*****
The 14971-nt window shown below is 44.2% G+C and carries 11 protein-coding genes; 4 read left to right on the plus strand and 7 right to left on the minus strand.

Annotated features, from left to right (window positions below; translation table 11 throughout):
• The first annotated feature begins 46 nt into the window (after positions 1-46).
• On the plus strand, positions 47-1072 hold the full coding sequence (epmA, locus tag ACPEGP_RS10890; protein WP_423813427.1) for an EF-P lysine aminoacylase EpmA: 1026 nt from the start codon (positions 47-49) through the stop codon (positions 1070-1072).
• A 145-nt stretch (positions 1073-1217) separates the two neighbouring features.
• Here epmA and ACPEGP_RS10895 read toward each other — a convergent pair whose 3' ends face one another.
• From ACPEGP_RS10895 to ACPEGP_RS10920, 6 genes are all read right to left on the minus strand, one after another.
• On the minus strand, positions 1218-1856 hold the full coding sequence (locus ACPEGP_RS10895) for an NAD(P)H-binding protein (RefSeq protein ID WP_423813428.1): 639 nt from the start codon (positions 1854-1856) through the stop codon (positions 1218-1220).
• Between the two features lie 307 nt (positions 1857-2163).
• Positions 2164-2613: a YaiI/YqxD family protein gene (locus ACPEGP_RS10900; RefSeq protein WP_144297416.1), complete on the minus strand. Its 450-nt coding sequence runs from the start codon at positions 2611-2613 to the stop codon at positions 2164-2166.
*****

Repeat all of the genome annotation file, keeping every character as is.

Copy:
The 14971-nt window shown below is 44.2% G+C and carries 11 protein-coding genes; 4 read left to right on the plus strand and 7 right to left on the minus strand.

Annotated features, from left to right (window positions below; translation table 11 throughout):
• The first annotated feature begins 46 nt into the window (after positions 1-46).
• On the plus strand, positions 47-1072 hold the full coding sequence (epmA, locus tag ACPEGP_RS10890; protein WP_423813427.1) for an EF-P lysine aminoacylase EpmA: 1026 nt from the start codon (positions 47-49) through the stop codon (positions 1070-1072).
• A 145-nt stretch (positions 1073-1217) separates the two neighbouring features.
• Here epmA and ACPEGP_RS10895 read toward each other — a convergent pair whose 3' ends face one another.
• From ACPEGP_RS10895 to ACPEGP_RS10920, 6 genes are all read right to left on the minus strand, one after another.
• On the minus strand, positions 1218-1856 hold the full coding sequence (locus ACPEGP_RS10895) for an NAD(P)H-binding protein (RefSeq protein ID WP_423813428.1): 639 nt from the start codon (positions 1854-1856) through the stop codon (positions 1218-1220).
• Between the two features lie 307 nt (positions 1857-2163).
• Positions 2164-2613: a YaiI/YqxD family protein gene (locus ACPEGP_RS10900; RefSeq protein WP_144297416.1), complete on the minus strand. Its 450-nt coding sequence runs from the start codon at positions 2611-2613 to the stop codon at positions 2164-2166.